The attacks Saturday morning — the first fatal one in the state in nearly a century — was uncharacteristic of cougars, which are normally solitary animals that run off when confronted by humans, said Capt. Alan Myers of the Washington Department of Fish and Wildlife. The adult male cougar stalked the cyclists, and instead of running away after the victims tried to scare it off, the animal returned and attacked them.
“Humans are not on the menu for cougars normally,” Myers told The Washington Post. “For it to attack two human beings in the manner that it did was incredibly abnormal. … They do everything they can to avoid human contact.”
Cougars also usually hunt at night. The attack on the bikers happened in broad daylight, just after 11 a.m. Saturday.
“Something was wrong with this cougar,” Sgt. Ryan Abbott, spokesman for the King County Sheriff’s Office, told the Associated Press.
Myers said a preliminary examination of the animal, which has been euthanized, revealed that the 3- to 4-year-old, 100-pound male cougar was slightly emaciated. Adult male cougars usually weigh 140 to 180 pounds.
It’s unknown what would cause cougars to behave violently against humans. The big cat’s carcass was taken Sunday to Washington State University in Pullman, where a veterinarian will conduct a necropsy to determine whether it had a disease or injury that might have caused it to act so abnormally and to verify through DNA and tissue sampling that it was the cougar responsible for the attack, Myers said.
Brooks, 32, and Sederbaum, 31, were mountain biking on a dirt road near North Bend, a foothills town 30 miles from Seattle when they realized that a cougar was chasing them. They managed to drive the cat away, at least at first, by making loud noises — something that authorities recommend people do during such encounters. The cougar ran toward the bushes after one of the victims swung a bicycle at it, Abbott said.
But just as the two were about to leave, the cougar jumped back and pounced on Sederbaum, holding his head with its jaw and shaking him from side to side. At one point, Brooks got off the bike and ran away, catching the attention of the big cat, whose instinct was to chase. Injured and bloodied, Sederbaum hopped on his bike and rode away. He looked back and saw the cougar dragging his friend into the woods, Abbott said.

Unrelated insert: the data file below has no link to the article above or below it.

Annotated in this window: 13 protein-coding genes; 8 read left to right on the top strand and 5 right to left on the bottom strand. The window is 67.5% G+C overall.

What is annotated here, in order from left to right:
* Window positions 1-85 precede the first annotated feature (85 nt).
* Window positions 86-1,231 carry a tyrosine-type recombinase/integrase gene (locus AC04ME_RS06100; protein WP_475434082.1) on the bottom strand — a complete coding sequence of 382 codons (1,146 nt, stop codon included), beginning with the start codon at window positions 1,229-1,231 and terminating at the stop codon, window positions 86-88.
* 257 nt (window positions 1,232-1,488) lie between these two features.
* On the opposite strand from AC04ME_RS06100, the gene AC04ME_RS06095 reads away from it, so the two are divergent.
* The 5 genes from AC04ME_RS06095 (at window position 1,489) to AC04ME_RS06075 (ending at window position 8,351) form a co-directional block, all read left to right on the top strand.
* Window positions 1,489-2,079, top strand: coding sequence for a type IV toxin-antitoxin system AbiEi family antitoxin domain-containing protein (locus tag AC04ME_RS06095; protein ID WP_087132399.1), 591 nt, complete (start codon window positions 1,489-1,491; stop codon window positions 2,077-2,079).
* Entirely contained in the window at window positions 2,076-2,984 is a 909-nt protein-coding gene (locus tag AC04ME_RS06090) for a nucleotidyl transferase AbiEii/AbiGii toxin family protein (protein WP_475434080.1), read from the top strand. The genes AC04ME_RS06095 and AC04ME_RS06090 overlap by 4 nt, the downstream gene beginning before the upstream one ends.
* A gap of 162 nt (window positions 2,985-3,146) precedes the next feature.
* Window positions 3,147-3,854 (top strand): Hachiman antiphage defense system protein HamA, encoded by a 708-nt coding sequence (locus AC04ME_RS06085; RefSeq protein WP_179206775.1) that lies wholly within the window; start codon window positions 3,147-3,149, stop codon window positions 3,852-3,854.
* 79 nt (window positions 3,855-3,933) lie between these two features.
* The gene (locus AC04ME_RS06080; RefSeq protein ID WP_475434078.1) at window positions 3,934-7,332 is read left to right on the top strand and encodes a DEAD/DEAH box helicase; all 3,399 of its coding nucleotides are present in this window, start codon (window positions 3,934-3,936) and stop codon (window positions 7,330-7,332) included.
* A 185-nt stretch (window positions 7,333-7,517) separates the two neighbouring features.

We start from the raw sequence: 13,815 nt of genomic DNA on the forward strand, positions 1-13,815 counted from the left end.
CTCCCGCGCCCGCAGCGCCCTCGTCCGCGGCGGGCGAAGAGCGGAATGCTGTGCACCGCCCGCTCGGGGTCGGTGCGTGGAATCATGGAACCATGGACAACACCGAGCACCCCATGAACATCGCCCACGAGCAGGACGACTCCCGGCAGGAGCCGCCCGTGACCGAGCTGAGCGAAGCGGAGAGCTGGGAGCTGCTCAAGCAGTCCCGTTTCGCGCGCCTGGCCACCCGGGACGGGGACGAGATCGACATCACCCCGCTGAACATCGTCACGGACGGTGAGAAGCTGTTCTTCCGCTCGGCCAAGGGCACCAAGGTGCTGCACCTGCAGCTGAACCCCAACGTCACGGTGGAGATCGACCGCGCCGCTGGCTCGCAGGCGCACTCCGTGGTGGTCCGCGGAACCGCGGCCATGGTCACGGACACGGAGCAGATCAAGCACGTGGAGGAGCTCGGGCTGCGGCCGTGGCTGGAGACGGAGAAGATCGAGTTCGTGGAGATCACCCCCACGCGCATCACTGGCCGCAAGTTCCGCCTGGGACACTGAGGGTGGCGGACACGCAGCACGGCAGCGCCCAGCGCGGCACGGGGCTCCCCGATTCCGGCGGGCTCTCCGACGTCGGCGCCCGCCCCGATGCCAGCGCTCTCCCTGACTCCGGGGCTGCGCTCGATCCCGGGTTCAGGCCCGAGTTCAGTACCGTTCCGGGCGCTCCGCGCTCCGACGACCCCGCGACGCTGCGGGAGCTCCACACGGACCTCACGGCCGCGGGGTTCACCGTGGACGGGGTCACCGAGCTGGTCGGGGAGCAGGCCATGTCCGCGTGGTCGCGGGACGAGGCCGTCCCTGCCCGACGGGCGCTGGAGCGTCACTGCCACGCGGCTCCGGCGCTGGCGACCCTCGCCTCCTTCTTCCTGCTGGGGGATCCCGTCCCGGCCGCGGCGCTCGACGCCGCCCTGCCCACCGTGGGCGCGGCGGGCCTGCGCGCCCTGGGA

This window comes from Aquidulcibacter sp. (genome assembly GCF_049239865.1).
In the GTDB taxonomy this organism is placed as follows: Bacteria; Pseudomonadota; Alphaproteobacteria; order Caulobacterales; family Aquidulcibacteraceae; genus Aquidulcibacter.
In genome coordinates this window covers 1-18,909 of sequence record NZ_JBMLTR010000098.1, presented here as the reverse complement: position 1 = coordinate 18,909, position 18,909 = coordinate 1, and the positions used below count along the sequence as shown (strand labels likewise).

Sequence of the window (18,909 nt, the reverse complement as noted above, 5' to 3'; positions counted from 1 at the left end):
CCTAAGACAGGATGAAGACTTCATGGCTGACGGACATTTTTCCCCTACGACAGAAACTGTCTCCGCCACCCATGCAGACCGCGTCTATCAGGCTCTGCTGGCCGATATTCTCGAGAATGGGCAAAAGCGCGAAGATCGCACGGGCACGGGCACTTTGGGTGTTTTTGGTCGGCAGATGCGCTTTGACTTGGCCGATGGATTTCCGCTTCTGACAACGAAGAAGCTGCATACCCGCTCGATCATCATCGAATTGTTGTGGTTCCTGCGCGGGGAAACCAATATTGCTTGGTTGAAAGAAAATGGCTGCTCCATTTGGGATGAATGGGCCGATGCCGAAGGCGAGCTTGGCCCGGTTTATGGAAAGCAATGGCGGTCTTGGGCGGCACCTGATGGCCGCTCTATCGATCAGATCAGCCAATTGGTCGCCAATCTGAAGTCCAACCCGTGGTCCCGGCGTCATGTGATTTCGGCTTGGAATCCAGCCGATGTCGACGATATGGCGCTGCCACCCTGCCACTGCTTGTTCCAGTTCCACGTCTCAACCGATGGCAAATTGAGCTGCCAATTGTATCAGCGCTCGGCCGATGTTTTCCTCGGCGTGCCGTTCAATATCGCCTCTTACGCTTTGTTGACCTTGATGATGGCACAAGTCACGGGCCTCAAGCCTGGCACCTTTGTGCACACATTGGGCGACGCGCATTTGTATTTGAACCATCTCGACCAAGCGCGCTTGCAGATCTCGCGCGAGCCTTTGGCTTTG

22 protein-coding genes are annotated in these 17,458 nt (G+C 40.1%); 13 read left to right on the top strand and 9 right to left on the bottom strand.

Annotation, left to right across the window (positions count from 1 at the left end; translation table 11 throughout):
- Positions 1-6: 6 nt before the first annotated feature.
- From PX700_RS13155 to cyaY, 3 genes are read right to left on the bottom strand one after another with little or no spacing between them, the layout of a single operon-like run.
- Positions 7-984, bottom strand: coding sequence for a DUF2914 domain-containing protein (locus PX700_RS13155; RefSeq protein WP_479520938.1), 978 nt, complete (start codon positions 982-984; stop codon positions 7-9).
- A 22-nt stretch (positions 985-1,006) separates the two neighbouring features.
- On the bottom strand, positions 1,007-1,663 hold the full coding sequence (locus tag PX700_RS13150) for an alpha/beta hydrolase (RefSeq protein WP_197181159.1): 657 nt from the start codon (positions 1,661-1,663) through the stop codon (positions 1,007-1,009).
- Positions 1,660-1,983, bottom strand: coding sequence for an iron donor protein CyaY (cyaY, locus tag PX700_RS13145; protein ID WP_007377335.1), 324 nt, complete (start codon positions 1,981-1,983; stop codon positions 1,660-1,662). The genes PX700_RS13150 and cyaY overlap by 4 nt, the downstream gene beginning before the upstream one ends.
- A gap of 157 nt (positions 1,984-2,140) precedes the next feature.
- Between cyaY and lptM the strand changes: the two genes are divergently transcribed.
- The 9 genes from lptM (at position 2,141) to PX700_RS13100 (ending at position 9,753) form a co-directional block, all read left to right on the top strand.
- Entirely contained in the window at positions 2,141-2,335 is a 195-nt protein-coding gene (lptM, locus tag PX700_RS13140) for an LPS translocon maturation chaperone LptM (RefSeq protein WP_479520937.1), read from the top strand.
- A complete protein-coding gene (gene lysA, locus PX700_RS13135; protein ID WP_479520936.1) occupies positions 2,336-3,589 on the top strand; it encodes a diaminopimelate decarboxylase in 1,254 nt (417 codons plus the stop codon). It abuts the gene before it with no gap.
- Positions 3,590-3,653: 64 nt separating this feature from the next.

Sederbaum rode about two miles to find cell reception and called 911. He suffered deep cuts and tears around his head and throughout his body, Myers said. His cheek was torn open. He was taken Harborview Medical Center in Seattle, where his condition was later upgraded to satisfactory, according to media reports.
First responders from the fire and sheriff’s departments found Brooks in the cougar’s den, with the cougar on top of him, Abbott said. One of the deputies fired a shot, scaring the animal away. Officers with the Washington Department of Fish and Wildlife used hounds to track the cougar, which they found behind a tree 80 feet away, Abbott said.
Brooks was brutally mauled, Myers said.
Friends said Brooks was an avid cyclist who moved from Boston to Seattle not long ago and immediately fell in love with the outdoors. Tyler Gillies said Brooks had been leading cycling trips in the past year to the remote area where the attack occurred.
“I have so many friends that ride out there all the time,” Gillies told KIRO. “I do the same thing myself. It is a perfectly safe and wonderful thing to do. And S.J. was in the wrong place at the wrong time, and I’m just crushed.”
Tom Fucoloro, a writer for Seattle Bike Blog, said Brooks had created a local bike community in which women, transgender people and others can feel welcome.
“A lot of women, especially women of color, would go into bike shops and have a bad experience,” Brooks told Fucoloro in an article published last year. “And that bad experience means even though someone might bike to get around, a bad bike shop experience might dissuade them from learning more.”
Myers said the mountainous, wooded area where Brooks and Sederbaum were attacked is home to many cougars. Statewide, there are about 2,000 cougars living in the wild. But attacks are extremely rare.
About 120 attacks, 25 of which were fatal, have been reported in the United States and Canada in the past 100 years.
However, attacks involving cougars, also known as mountain lions, have been increasingly common in the past 20 years. In Washington state, for example, seven of all reported attacks occurred during the 1990s. Myers said one possible reason for the uptick is humans’ encroachment of wildlife.
“Human population has moved to rural areas and started to develop and became in contact with wildlife more often,” Myers said. “That might be one of the reasons. In this time frame, people have certainly been pushing into wilder and wilder areas.”
If you encounter a cougar, don’t run — because the animal’s instinct is to chase. Instead, authorities advise people to never take their eyes off the animal and to try to appear larger and more intimidating. Shout, wave your arms and throw rocks, anything to let the animal know you are a threat and not prey.
“If the cougar attacks, fight back aggressively and try to stay on your feet,” according to the Washington Department of Fish and Wildlife. “Cougars have been driven away by people who fought back.”